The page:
Emeritus Professor of Paediatrics and Child Health, Hilary Hoey, has become the first Irish physician to be presented with the Outstanding Clinician Award by the European Society for Paediatric Endocrinology.
The society, founded in 1962, is one of the largest bodies of paediatric endocrinologists in the world, with over 1,000 members in over 85 countries, and works to develop better clinical care for young people with endocrine conditions, such as diabetes and obesity. Paediatric endocrinology refers to the branch of children’s medicine which deals with diseases and problems in growth, puberty, sexual development and other disorders of the hormone producing glands of the body.
The award, which has been presented to members annually since 2001, recognises an outstanding contribution to clinical care for sufferers of paediatric endocrinology. Hoey’s work in education and research into areas such as diabetes, growth and Down Syndrome, which has been recognised internationally, was recognised by the award. Hoey received the reward at the 55th annual scientific meeting of the society, which was held in Paris earlier in September.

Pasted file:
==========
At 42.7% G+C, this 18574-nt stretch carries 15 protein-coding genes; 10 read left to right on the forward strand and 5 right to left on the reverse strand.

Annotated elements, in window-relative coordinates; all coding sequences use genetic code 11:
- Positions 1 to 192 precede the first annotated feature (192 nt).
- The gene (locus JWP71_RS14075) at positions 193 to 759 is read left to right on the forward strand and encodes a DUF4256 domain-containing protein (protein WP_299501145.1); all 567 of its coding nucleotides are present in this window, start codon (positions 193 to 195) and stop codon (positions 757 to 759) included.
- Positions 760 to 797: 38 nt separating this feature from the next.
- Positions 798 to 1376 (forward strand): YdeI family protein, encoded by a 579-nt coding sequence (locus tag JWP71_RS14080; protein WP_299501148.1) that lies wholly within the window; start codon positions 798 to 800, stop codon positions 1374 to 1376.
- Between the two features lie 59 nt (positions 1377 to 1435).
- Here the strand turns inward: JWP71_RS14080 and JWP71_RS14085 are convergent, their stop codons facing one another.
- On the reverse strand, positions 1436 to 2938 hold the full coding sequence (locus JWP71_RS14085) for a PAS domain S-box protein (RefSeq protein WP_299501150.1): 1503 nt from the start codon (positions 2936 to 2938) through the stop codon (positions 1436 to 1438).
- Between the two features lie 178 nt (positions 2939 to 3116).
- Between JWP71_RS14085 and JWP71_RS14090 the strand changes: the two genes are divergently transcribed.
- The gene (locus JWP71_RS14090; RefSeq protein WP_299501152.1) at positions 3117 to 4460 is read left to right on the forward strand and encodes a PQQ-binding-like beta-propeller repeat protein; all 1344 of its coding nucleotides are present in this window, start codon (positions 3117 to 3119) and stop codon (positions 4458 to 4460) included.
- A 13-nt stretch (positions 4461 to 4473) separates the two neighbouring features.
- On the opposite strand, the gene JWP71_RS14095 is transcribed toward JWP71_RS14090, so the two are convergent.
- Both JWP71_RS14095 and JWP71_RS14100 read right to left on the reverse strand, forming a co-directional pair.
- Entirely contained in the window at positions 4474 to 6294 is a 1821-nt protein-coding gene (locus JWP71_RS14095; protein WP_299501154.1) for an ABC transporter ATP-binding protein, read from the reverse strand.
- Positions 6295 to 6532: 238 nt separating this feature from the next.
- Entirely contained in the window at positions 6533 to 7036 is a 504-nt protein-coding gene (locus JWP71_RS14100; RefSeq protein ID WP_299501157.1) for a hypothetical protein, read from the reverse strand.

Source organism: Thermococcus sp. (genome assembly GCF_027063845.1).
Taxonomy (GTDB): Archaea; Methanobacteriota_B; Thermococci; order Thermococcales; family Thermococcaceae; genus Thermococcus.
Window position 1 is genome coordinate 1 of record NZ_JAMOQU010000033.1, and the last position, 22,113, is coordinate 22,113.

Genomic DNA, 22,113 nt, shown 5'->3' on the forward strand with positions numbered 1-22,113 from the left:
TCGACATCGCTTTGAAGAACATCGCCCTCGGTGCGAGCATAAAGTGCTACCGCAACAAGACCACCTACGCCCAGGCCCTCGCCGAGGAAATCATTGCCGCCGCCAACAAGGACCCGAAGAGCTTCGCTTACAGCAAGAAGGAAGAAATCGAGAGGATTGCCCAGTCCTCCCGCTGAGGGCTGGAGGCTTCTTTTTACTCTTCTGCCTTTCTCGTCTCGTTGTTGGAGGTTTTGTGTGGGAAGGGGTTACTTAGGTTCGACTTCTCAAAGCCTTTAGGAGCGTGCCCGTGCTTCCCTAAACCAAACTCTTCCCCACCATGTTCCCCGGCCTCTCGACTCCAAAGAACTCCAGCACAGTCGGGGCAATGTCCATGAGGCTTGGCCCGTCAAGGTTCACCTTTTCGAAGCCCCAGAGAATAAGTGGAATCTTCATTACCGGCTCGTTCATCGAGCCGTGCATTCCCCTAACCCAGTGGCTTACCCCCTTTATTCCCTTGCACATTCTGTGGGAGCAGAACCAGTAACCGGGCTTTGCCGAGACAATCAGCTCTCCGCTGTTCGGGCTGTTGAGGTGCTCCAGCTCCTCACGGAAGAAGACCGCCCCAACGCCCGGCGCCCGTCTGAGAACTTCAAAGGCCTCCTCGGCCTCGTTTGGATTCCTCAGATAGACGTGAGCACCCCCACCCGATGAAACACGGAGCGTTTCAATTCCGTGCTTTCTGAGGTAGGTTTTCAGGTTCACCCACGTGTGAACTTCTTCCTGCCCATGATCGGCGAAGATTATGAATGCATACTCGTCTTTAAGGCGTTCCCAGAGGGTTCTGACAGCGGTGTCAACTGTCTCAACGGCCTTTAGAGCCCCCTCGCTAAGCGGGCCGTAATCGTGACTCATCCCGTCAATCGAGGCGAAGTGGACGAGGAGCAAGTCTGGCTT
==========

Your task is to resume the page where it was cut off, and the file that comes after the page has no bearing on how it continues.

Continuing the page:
Hoey, who retired from the university in 2010, is a former Chair of Paediatrics at the National Children’s Hospital in 1991, making her the first women appointed to a chair in Ireland. She is currently Director of Professional Competence at the Royal College of Physicians of Ireland, and is the former Dean of the Faculty of Paediatrics at Royal College of Physicians of Ireland.
She also operated as Consultant Paediatric Endocrinologist at both the Adelaide and Meath Hospital, which incorporates the National Children’s Hospital, and at Our Lady’s Children’s Hospital Crumlin from 1991 until 2011.
Prof Gary Butler, Chairman of the European Society for Paediatric Endocrinology Clinical Practice Committee, presented the award at the Annual Scientific Meeting, which was attended by over 3800 delegates. The event is dedicated solely to paediatric endocrinology research, and discusses the latest research in the area.
At the event Hoey thanked her colleagues across the world and in Ireland, referencing Prof Edna Roche, from Trinity’s Department of Paediatrics.